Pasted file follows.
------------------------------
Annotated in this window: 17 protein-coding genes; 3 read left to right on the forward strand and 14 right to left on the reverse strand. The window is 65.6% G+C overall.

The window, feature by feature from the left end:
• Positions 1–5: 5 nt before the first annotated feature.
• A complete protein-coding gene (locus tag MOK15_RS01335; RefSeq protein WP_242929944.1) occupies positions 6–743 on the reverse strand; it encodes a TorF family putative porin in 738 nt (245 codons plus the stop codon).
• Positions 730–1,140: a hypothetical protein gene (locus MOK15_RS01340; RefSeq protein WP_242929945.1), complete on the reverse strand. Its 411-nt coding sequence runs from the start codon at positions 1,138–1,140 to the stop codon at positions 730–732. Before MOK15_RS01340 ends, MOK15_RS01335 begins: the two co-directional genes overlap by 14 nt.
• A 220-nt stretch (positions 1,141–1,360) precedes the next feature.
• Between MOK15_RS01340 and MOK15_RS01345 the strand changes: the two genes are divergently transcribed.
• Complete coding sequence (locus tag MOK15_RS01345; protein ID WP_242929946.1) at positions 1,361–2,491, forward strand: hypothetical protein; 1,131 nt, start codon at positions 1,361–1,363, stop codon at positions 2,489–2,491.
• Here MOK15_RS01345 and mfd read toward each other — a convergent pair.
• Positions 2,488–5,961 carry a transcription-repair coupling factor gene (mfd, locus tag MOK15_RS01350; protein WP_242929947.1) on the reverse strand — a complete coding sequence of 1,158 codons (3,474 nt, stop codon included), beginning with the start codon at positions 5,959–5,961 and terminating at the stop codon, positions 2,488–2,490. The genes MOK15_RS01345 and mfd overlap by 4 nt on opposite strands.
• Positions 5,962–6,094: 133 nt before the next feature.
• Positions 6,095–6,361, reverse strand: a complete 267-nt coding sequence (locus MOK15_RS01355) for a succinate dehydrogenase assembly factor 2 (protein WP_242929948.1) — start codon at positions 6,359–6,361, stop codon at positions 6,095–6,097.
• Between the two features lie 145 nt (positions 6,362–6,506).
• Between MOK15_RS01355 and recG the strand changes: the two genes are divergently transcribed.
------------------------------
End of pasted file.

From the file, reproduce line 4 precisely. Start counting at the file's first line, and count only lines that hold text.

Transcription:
• A complete protein-coding gene (locus tag MOK15_RS01335; RefSeq protein WP_242929944.1) occupies positions 6–743 on the reverse strand; it encodes a TorF family putative porin in 738 nt (245 codons plus the stop codon).